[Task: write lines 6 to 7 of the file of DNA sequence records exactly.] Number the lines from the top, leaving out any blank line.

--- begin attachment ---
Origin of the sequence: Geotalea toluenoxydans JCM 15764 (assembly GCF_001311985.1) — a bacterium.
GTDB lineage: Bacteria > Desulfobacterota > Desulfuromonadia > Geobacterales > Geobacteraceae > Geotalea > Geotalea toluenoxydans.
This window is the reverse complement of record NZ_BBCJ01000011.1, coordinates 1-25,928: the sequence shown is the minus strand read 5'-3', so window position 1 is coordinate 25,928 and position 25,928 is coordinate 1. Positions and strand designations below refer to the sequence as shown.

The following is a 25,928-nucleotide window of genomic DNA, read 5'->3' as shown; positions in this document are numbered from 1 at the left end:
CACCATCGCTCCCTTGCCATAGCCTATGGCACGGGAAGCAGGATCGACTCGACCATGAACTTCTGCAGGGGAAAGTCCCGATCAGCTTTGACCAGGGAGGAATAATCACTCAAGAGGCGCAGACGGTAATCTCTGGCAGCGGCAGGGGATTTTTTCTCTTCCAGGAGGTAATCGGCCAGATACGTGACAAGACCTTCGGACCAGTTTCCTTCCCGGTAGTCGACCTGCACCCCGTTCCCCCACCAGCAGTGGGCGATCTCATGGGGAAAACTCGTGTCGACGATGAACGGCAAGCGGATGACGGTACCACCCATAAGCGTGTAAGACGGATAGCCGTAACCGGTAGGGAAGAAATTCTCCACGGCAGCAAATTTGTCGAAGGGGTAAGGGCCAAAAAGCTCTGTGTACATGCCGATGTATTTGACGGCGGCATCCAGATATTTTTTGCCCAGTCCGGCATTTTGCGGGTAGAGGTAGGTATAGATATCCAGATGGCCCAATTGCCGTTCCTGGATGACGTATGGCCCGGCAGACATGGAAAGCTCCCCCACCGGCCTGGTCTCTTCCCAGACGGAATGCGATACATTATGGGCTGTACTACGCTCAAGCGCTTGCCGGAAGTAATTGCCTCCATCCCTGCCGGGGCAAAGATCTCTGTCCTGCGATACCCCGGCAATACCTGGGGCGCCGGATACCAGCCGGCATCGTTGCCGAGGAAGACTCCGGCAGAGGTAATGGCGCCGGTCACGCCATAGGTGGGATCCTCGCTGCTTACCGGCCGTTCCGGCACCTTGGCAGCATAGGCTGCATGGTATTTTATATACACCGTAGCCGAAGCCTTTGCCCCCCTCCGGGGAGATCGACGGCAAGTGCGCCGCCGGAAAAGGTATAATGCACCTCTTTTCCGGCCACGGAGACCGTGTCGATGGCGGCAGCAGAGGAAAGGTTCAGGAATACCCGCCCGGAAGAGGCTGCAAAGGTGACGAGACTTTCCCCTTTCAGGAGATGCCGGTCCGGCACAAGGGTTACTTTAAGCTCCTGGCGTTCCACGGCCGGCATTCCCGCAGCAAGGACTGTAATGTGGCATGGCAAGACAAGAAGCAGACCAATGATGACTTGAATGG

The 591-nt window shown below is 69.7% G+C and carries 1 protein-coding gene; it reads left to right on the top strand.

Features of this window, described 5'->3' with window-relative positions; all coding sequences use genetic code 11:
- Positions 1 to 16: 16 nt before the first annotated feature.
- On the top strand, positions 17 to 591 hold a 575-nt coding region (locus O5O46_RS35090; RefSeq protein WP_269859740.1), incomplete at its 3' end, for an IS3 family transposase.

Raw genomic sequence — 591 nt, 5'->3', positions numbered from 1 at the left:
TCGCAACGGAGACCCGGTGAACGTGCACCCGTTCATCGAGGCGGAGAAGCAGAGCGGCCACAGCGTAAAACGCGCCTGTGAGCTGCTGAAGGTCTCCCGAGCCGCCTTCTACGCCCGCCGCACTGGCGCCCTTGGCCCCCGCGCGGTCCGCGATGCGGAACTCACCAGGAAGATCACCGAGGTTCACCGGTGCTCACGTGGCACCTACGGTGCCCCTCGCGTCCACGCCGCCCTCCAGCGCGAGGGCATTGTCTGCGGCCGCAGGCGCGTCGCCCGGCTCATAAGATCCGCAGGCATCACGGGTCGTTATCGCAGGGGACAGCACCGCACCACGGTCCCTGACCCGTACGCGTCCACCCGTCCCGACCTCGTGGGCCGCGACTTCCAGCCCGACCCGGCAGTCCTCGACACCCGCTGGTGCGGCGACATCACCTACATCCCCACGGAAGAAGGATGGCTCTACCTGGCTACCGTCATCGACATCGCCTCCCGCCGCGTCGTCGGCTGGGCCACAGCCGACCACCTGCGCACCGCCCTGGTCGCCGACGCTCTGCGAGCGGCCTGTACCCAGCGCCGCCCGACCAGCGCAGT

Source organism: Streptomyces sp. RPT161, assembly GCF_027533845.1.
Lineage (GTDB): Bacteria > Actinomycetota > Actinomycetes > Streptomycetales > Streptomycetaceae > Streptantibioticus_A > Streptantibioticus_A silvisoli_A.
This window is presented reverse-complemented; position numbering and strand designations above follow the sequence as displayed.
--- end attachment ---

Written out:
The 591-nt window shown below is 69.7% G+C and carries 1 protein-coding gene; it reads left to right on the top strand.

Features of this window, described 5'->3' with window-relative positions; all coding sequences use genetic code 11: